I flew back to Houston yesterday. One of the first things I did when I got home was to check the condition of the sweet potatoes I had planted in May. They were doing fine!
I started these plants from a sweet potato that I bought in a grocery store. I kept it on the counter for a few days, and little sprouts began to appear at one end of it. So I put it in this raised bed, and pretty soon there were baby sweet potato plants, or slips as they are called, poking up in the bed. I pulled them loose from the potato and planted them about a foot apart in the bed.
The bed was not watered all summer, and Houston is experiencing a drought; we are down ten inches for the year. The bed received no care at all. In fact, at one point it was seriously disrupted: my partner and his son dumped all the dirt out, moved the frame over about two feet and simply replaced the plants in the bed. They went on growing as if nothing had happened! Sweet potatoes are tough plants.
I poked around in the soil and found a small sweet potato, which I put in the soupe du jour for tonight, with some ramen noodles and white potatoes. I used to think that sweet potatoes and white potatoes couldn't go in the same recipe, but guess what: they can.
In Houston there's an organization called Urban Harvest that teaches people how to grow food in Houston. It's not easy to grow food here: the soil is very hard and clayey, and torrential rains alternate with long droughts and very hot weather. On the positive side, beginning in early November we have several months of cool nights, moderately warm days and gentle rains, perfect for growing greens. But summers are tough on food plants. Urban Harvest sponsors a lot of school gardens, and it advocates sweet potatoes as a sort of ground cover for the garden beds during the summer. I can see why: the sweet potatoes seem to compete well with weeds, and are happy without much water.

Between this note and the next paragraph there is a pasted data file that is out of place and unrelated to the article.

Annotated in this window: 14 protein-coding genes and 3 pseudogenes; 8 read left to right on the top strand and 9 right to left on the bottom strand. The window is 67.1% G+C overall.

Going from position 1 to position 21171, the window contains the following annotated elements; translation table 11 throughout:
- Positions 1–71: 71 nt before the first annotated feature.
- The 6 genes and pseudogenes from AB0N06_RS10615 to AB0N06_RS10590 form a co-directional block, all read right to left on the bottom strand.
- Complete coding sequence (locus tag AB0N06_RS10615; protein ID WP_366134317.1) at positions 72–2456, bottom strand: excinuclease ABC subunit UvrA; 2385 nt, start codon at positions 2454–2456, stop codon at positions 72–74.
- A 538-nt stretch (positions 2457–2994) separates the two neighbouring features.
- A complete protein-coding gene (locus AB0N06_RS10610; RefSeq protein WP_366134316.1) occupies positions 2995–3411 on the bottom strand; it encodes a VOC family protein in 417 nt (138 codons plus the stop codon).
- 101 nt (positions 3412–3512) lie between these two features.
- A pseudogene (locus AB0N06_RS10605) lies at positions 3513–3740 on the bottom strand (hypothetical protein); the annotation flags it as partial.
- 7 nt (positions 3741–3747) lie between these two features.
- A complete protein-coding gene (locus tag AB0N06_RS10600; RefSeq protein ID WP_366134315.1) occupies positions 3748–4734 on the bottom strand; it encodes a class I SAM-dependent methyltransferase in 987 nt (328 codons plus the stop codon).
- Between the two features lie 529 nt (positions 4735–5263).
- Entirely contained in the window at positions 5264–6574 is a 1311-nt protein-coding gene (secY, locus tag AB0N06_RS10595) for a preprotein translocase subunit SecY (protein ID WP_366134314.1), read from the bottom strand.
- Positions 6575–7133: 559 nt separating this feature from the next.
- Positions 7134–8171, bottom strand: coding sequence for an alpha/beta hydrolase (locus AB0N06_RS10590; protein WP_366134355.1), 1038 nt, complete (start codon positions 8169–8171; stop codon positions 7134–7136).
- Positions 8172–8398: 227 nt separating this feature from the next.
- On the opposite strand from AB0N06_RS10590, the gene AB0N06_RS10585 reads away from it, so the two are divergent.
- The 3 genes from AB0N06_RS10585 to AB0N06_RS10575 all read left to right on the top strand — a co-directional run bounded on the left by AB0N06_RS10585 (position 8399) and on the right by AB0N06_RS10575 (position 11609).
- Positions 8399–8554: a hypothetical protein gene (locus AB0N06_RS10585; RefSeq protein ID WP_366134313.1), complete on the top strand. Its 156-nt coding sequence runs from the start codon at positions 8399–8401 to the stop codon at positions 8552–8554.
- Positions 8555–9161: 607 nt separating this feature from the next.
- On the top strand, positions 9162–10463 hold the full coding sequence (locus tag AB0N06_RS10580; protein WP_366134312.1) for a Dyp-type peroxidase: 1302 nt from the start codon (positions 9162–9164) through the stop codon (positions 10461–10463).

I used to work in the demonstration garden at Urban Harvest, and Dr. Bob Randall, the director at the time, gave me some slips of a variety that he grows in the summer as a ground cover. I planted them in my old garden in another part of Houston. They grew prolifically and even bloomed! The bloom looked a bit like a morning glory. I dug them up and was astonished to find that the underground tubers were long and slender, almost a foot and a half long by two inches in diameter. And there were a lot of them. But they were not very tasty by modern standards: they had a dry, white flesh that was not very sweet. So I didn't plant them again, but they kept cropping up in my garden for years afterwards.
Sweet potatoes are an important source of calories in much of the tropical world. Along with the Irish potato and rice, they are one of the best crops for producing a lot of calories in a small space. In the post-petroleum future, we may be eating a lot more of them, and growing more of them in our yards. In Tennessee, I plant Irish potatoes in March to harvest in July. When I have eaten all the Irish potatoes, it is time to dig the sweet potatoes. So between those two crops, I could grow all the calories I need. John Jeavons's plan for food self-sufficiency relies heavily on these two carbohydrate-rich tubers.
This particular variety in the picture here is Garnet, a variety commonly available in grocery stores but for some reason not listed by the sweet potato plant growers that I buy plants from for my larger sweet potato plantings in Tennessee. There, I grow Beauregard and Centennial, reliable varieties for Tennessee. But maybe in the spring I will try starting some Garnet plants in Houston, to take with me to Tennessee next May.
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